Several universities, including Cosby’s alma mater, Temple University, have distanced themselves from Cosby in the wake of the accusations. In November, the Boston Globe reported that UMass Amherst had severed ties with Cosby following an admonishment from then-attorney general Martha Coakley. “At a time when the state is focused on prevention and response to sexual assaults on campus, allowing Mr. Cosby to continue to represent our state university sends the exact wrong message,” Coakley said.

Indeed, just months after Cosby’s appearance at BU, the university seemed to be having second thoughts. “At this point, we are monitoring the legal developments surrounding Mr. Cosby very closely,” BU spokesperson told the Daily Free Press last December.

But as the 2015 class of BU prepares to graduate—this year’s commencement speaker, on May 17, is Emmy-winning journalist and television host Meredith Vieira, who has spoken publicly about being a survivor of domestic abuse—the university has yet to rescind Cosby’s degree, even as two more women came forward Friday to accuse Cosby of sexual assault.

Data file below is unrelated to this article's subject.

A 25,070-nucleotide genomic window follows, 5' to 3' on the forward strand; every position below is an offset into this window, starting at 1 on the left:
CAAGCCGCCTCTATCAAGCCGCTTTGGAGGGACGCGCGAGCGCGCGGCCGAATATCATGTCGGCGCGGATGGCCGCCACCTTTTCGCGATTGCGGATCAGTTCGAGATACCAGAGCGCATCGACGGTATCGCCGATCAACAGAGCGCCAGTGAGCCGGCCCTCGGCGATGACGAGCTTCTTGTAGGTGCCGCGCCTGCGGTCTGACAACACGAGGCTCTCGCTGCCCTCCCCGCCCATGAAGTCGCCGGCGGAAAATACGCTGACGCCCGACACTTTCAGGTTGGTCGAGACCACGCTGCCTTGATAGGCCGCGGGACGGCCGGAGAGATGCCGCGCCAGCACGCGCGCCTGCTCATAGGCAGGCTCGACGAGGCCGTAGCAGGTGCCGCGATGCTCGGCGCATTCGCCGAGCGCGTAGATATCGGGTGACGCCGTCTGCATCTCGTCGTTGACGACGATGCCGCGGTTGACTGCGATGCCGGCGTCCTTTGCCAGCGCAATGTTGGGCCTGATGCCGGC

It’s long been something of a tradition in higher education to hand Cosby, now 77, an honorary degree. Since 1990, Cosby has not gone more than five years without receiving an honorary degree from an institution of higher learning. Thirteen schools—including Amherst College in 1999 and Yale in 2003—had conferred degrees before January 2004, when Andrea Constand, director of operations for Temple University’s women’s basketball team, allegedly met with Cosby in Cheltenham, Pennsylvania. Constand alleges Cosby gave her “herbal pills,” and subsequently “touched her breasts and vaginal area, rubbed his penis against her hand, and digitally penetrated” her.

According to Slate, Constand reported Cosby’s “inappropriate touching” to Canadian authorities in January 2005 upon moving to Toronto. Cosby’s lawyers have called the accusations “utterly preposterous” and “plainly bizarre.” The following month, Tamara Green, a California lawyer, went on NBC’s Today and claimed that Cosby gave her pills for a fever and began “groping me and kissing me and touching me and handling me and … taking off my clothes,” before leaving two $100 bills on her coffee table. In March, Constand filed a five-count civil suit against Cosby, asking for $150 million in damages. Thirteen other women claiming similar experiences are mentioned in the lawsuit anonymously. Constand settled with Cosby for an undisclosed amount in November 2006 without the women testifying.